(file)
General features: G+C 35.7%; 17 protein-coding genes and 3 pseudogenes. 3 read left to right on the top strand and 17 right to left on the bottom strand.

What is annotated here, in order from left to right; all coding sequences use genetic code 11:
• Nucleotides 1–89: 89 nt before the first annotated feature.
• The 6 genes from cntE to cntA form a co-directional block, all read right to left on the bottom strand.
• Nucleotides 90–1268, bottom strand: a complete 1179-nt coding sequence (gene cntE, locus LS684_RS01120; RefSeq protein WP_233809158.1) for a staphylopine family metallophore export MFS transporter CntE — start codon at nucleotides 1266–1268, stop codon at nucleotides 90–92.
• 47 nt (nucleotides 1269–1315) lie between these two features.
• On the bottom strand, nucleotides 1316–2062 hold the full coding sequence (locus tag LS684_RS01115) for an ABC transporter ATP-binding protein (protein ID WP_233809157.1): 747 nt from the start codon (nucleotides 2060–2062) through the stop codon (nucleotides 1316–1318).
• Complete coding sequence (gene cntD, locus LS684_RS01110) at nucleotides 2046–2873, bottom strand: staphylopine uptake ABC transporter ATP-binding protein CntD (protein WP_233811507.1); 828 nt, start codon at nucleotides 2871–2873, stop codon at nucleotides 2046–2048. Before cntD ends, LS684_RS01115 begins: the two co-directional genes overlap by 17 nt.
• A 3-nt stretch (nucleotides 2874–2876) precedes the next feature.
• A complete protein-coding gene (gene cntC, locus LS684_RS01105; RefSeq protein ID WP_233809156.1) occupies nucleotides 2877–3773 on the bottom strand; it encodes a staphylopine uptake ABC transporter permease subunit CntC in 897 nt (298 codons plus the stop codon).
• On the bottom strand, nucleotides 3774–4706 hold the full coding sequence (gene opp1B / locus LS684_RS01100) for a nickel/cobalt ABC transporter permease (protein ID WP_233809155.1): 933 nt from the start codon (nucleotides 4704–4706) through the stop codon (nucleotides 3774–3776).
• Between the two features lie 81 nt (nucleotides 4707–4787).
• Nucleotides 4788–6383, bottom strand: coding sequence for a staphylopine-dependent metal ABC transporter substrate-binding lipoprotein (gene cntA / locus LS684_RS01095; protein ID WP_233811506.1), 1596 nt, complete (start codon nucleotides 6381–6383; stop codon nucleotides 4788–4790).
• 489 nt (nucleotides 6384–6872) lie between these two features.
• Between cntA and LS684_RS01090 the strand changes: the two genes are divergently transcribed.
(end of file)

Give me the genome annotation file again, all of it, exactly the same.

General features: G+C 35.7%; 17 protein-coding genes and 3 pseudogenes. 3 read left to right on the top strand and 17 right to left on the bottom strand.

What is annotated here, in order from left to right; all coding sequences use genetic code 11:
• Nucleotides 1–89: 89 nt before the first annotated feature.
• The 6 genes from cntE to cntA form a co-directional block, all read right to left on the bottom strand.
• Nucleotides 90–1268, bottom strand: a complete 1179-nt coding sequence (gene cntE, locus LS684_RS01120; RefSeq protein WP_233809158.1) for a staphylopine family metallophore export MFS transporter CntE — start codon at nucleotides 1266–1268, stop codon at nucleotides 90–92.
• 47 nt (nucleotides 1269–1315) lie between these two features.
• On the bottom strand, nucleotides 1316–2062 hold the full coding sequence (locus tag LS684_RS01115) for an ABC transporter ATP-binding protein (protein ID WP_233809157.1): 747 nt from the start codon (nucleotides 2060–2062) through the stop codon (nucleotides 1316–1318).
• Complete coding sequence (gene cntD, locus LS684_RS01110) at nucleotides 2046–2873, bottom strand: staphylopine uptake ABC transporter ATP-binding protein CntD (protein WP_233811507.1); 828 nt, start codon at nucleotides 2871–2873, stop codon at nucleotides 2046–2048. Before cntD ends, LS684_RS01115 begins: the two co-directional genes overlap by 17 nt.
• A 3-nt stretch (nucleotides 2874–2876) precedes the next feature.
• A complete protein-coding gene (gene cntC, locus LS684_RS01105; RefSeq protein ID WP_233809156.1) occupies nucleotides 2877–3773 on the bottom strand; it encodes a staphylopine uptake ABC transporter permease subunit CntC in 897 nt (298 codons plus the stop codon).
• On the bottom strand, nucleotides 3774–4706 hold the full coding sequence (gene opp1B / locus LS684_RS01100) for a nickel/cobalt ABC transporter permease (protein ID WP_233809155.1): 933 nt from the start codon (nucleotides 4704–4706) through the stop codon (nucleotides 3774–3776).
• Between the two features lie 81 nt (nucleotides 4707–4787).
• Nucleotides 4788–6383, bottom strand: coding sequence for a staphylopine-dependent metal ABC transporter substrate-binding lipoprotein (gene cntA / locus LS684_RS01095; protein ID WP_233811506.1), 1596 nt, complete (start codon nucleotides 6381–6383; stop codon nucleotides 4788–4790).
• 489 nt (nucleotides 6384–6872) lie between these two features.
• Between cntA and LS684_RS01090 the strand changes: the two genes are divergently transcribed.